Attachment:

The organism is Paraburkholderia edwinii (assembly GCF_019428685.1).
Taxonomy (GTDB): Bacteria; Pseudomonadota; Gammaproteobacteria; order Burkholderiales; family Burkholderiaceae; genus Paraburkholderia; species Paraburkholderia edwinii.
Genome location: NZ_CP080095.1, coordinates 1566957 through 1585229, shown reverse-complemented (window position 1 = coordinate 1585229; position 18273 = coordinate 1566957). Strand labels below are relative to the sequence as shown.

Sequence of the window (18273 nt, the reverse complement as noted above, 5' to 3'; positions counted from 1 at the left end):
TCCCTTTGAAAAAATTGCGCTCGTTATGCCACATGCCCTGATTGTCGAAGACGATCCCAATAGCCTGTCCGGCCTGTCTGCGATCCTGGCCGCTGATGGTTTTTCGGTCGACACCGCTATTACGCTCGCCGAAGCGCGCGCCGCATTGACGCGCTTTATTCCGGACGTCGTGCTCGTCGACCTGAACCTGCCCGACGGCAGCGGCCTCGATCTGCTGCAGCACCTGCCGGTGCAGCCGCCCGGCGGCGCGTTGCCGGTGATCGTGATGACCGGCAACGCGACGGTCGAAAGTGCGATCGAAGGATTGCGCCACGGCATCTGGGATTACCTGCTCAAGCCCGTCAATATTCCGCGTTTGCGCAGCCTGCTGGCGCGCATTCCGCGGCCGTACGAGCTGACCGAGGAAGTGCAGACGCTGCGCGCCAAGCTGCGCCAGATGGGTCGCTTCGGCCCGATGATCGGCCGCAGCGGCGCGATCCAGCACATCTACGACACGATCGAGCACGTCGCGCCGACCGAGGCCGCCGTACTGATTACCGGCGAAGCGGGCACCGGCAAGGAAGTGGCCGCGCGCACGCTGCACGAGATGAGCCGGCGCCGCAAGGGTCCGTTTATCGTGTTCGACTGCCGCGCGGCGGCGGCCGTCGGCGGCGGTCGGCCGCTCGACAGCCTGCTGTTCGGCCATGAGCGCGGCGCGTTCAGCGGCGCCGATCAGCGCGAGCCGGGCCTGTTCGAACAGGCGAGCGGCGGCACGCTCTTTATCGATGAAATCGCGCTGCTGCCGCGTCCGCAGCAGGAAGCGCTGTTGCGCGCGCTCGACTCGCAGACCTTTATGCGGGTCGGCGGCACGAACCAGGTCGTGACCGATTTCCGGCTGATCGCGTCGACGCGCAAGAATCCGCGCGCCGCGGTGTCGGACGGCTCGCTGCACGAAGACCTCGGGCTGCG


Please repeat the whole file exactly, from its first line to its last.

The organism is Paraburkholderia edwinii (assembly GCF_019428685.1).
Taxonomy (GTDB): Bacteria; Pseudomonadota; Gammaproteobacteria; order Burkholderiales; family Burkholderiaceae; genus Paraburkholderia; species Paraburkholderia edwinii.
Genome location: NZ_CP080095.1, coordinates 1566957 through 1585229, shown reverse-complemented (window position 1 = coordinate 1585229; position 18273 = coordinate 1566957). Strand labels below are relative to the sequence as shown.

Sequence of the window (18273 nt, the reverse complement as noted above, 5' to 3'; positions counted from 1 at the left end):
TCCCTTTGAAAAAATTGCGCTCGTTATGCCACATGCCCTGATTGTCGAAGACGATCCCAATAGCCTGTCCGGCCTGTCTGCGATCCTGGCCGCTGATGGTTTTTCGGTCGACACCGCTATTACGCTCGCCGAAGCGCGCGCCGCATTGACGCGCTTTATTCCGGACGTCGTGCTCGTCGACCTGAACCTGCCCGACGGCAGCGGCCTCGATCTGCTGCAGCACCTGCCGGTGCAGCCGCCCGGCGGCGCGTTGCCGGTGATCGTGATGACCGGCAACGCGACGGTCGAAAGTGCGATCGAAGGATTGCGCCACGGCATCTGGGATTACCTGCTCAAGCCCGTCAATATTCCGCGTTTGCGCAGCCTGCTGGCGCGCATTCCGCGGCCGTACGAGCTGACCGAGGAAGTGCAGACGCTGCGCGCCAAGCTGCGCCAGATGGGTCGCTTCGGCCCGATGATCGGCCGCAGCGGCGCGATCCAGCACATCTACGACACGATCGAGCACGTCGCGCCGACCGAGGCCGCCGTACTGATTACCGGCGAAGCGGGCACCGGCAAGGAAGTGGCCGCGCGCACGCTGCACGAGATGAGCCGGCGCCGCAAGGGTCCGTTTATCGTGTTCGACTGCCGCGCGGCGGCGGCCGTCGGCGGCGGTCGGCCGCTCGACAGCCTGCTGTTCGGCCATGAGCGCGGCGCGTTCAGCGGCGCCGATCAGCGCGAGCCGGGCCTGTTCGAACAGGCGAGCGGCGGCACGCTCTTTATCGATGAAATCGCGCTGCTGCCGCGTCCGCAGCAGGAAGCGCTGTTGCGCGCGCTCGACTCGCAGACCTTTATGCGGGTCGGCGGCACGAACCAGGTCGTGACCGATTTCCGGCTGATCGCGTCGACGCGCAAGAATCCGCGCGCCGCGGTGTCGGACGGCTCGCTGCACGAAGACCTCGGGCTGCG